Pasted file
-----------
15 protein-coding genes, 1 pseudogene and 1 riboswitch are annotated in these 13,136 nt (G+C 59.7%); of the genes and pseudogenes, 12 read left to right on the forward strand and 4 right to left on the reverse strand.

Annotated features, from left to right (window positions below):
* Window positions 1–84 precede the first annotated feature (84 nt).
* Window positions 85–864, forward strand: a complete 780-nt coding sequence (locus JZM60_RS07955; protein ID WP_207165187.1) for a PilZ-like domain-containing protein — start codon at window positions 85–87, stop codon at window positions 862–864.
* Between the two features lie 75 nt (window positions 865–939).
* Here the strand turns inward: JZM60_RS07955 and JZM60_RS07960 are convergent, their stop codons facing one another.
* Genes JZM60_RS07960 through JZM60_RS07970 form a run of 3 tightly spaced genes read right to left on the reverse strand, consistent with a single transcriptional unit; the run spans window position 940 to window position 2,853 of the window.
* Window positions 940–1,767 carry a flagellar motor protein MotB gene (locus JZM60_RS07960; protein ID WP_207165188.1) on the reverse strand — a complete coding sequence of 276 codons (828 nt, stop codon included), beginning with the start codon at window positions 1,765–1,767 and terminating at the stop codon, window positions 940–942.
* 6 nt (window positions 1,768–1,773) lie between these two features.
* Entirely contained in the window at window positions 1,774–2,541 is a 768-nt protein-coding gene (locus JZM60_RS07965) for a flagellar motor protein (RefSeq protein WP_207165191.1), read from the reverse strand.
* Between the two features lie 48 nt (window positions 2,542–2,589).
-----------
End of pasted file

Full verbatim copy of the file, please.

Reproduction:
15 protein-coding genes, 1 pseudogene and 1 riboswitch are annotated in these 13,136 nt (G+C 59.7%); of the genes and pseudogenes, 12 read left to right on the forward strand and 4 right to left on the reverse strand.

Annotated features, from left to right (window positions below):
* Window positions 1–84 precede the first annotated feature (84 nt).
* Window positions 85–864, forward strand: a complete 780-nt coding sequence (locus JZM60_RS07955; protein ID WP_207165187.1) for a PilZ-like domain-containing protein — start codon at window positions 85–87, stop codon at window positions 862–864.
* Between the two features lie 75 nt (window positions 865–939).
* Here the strand turns inward: JZM60_RS07955 and JZM60_RS07960 are convergent, their stop codons facing one another.
* Genes JZM60_RS07960 through JZM60_RS07970 form a run of 3 tightly spaced genes read right to left on the reverse strand, consistent with a single transcriptional unit; the run spans window position 940 to window position 2,853 of the window.
* Window positions 940–1,767 carry a flagellar motor protein MotB gene (locus JZM60_RS07960; protein ID WP_207165188.1) on the reverse strand — a complete coding sequence of 276 codons (828 nt, stop codon included), beginning with the start codon at window positions 1,765–1,767 and terminating at the stop codon, window positions 940–942.
* 6 nt (window positions 1,768–1,773) lie between these two features.
* Entirely contained in the window at window positions 1,774–2,541 is a 768-nt protein-coding gene (locus JZM60_RS07965) for a flagellar motor protein (RefSeq protein WP_207165191.1), read from the reverse strand.
* Between the two features lie 48 nt (window positions 2,542–2,589).